A Taste of Torah: Weekly Commentary from the JTS Community
Parashat Hayyei Sarah
Genesis 23:1 – 25:18
November 18, 2006 27 Heshvan 5767
This week's commentary was written by Rabbi Matthew Berkowitz, Senior Rabbinic Fellow, JTSThis week's Torah reading opens with the death of our matriarch, Sarah, and Abraham's subsequent acquisition of a burial place for his deceased wife. The narrative consumes eighteen verses describing the negotiations that ensue between Abraham and the Hittites over the Cave of Makhpelah. Part of what surprises the reader of Torah is the need for Abraham to go to such lengths to acquire this piece of real estate. Soon after Abraham's arrival in Canaan, God makes an expansive promise to him: "raise your eyes and look out from where you are, to the north and south, to the east and west, for I give all that you see to you and to your offspring forever" (Genesis 13:14-15). If God has made such an all-inclusive vow to Abraham, what is the need for the patriarch to enter into negotiations with the Hittites? Why couldn't Abraham simply assert his right to the land based on divine promise?
I believe the answer to this question may be found in Abraham's opening words to his neighbors. Far from lording himself over the Hittites, Abraham does everything he can to set their minds at ease. He declares, "I am a stranger and a dweller with you; give me a burial place with you so I may bury my dead before me" (Genesis 23:4). Rashi, the prolific medieval commentator from Troyes, France explains our verse, "I am a stranger and a dweller with you - a stranger from a different land that has settled with you." Ignoring, at least for a moment, Abraham's chosenness, Rashi underscores the patriarch's identification. Abraham first acknowledges that he is a stranger from a foreign land; he is "the other" living in the midst of Canaanite people. Only then does he qualify his status by adding that he is a toshav, one who has chosen to settle amidst this nation. As such he displays his diplomatic prowess in what may prove to be tough negotiations. By diminishing his ego and self just slightly, Abraham succeeds in opening a conversation with native Canaanites that ultimately leads to his acquisition of a burial place for Sarah.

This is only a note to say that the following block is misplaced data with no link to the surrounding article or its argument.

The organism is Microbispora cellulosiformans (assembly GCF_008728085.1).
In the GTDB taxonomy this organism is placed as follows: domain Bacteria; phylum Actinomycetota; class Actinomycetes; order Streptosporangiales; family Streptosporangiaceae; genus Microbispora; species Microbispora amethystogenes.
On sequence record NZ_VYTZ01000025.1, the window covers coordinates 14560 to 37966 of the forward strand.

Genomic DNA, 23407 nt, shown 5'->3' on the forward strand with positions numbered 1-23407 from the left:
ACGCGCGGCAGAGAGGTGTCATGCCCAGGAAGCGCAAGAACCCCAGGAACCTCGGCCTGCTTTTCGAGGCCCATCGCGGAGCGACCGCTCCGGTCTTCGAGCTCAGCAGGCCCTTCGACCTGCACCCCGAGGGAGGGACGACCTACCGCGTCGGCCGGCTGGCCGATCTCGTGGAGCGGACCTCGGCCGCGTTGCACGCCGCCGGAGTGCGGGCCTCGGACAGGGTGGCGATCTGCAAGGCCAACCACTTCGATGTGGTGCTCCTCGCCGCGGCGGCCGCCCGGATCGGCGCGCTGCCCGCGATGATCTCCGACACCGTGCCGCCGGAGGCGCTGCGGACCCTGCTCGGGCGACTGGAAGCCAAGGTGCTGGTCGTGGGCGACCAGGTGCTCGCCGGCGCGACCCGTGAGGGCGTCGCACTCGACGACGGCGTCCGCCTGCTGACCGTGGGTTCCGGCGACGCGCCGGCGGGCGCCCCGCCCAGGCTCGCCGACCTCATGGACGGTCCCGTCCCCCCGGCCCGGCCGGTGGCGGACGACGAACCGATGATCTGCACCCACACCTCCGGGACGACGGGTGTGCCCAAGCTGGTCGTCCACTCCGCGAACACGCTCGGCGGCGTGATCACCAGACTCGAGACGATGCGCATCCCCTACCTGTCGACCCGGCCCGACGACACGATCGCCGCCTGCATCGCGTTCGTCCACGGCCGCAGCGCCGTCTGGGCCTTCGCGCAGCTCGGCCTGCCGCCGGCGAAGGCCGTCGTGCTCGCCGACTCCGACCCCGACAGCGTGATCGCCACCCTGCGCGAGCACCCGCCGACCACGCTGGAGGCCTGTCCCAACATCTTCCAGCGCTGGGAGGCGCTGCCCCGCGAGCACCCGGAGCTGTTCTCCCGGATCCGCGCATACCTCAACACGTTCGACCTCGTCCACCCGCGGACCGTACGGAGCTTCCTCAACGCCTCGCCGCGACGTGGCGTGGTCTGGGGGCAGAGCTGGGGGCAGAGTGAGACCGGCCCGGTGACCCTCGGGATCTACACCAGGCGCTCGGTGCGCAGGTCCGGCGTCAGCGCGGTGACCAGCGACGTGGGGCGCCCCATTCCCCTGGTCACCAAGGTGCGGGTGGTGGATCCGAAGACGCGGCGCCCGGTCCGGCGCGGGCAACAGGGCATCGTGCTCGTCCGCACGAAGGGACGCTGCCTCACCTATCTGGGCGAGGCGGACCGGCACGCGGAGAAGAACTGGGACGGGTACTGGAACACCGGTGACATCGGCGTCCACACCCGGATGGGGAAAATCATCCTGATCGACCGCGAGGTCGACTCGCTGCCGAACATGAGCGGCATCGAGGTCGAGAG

A collection of midrashim, Midrash HaGadol, underscores the wisdom of Abraham's approach: "come and understand the humility of our patriarch Abraham. For God promised to give him and his descendants the entire land of Israel forever, and now he could only find a burial place for his wife by payment?!?! To his credit, he did not lodge a complaint against God but rather chose to speak with the people of the land with great humility, as it is written, 'I am a stranger and dweller.' " Abraham demonstrates himself to be anything but a narcissist. Avoiding the trappings of ego and power, he respectfully diminishes himself to be respectful to his neighbors. And more than that, he sees himself as part of the community. He states not only that he is a ger v'toshav (a stranger and a dweller) but that he is a ger v'toshav imakhem ("with you," that is to say, with the Hittites). Abraham is separate and apart but also acknowledges that he is a piece of a greater whole.
Thus, one learns two exceptional qualities from Abraham's negotiations in Parashat Hayyei Sarah — humility and community. Knowing where and when to contract one's ego is an important lesson in life. Authority and respect cannot perpetually be lorded over one's neighbors and underlings. Taken together with a keen sense of one's place in the larger communal picture, a valuable lesson in leadership has been learned from Abraham.
Rabbi Matthew Berkowitz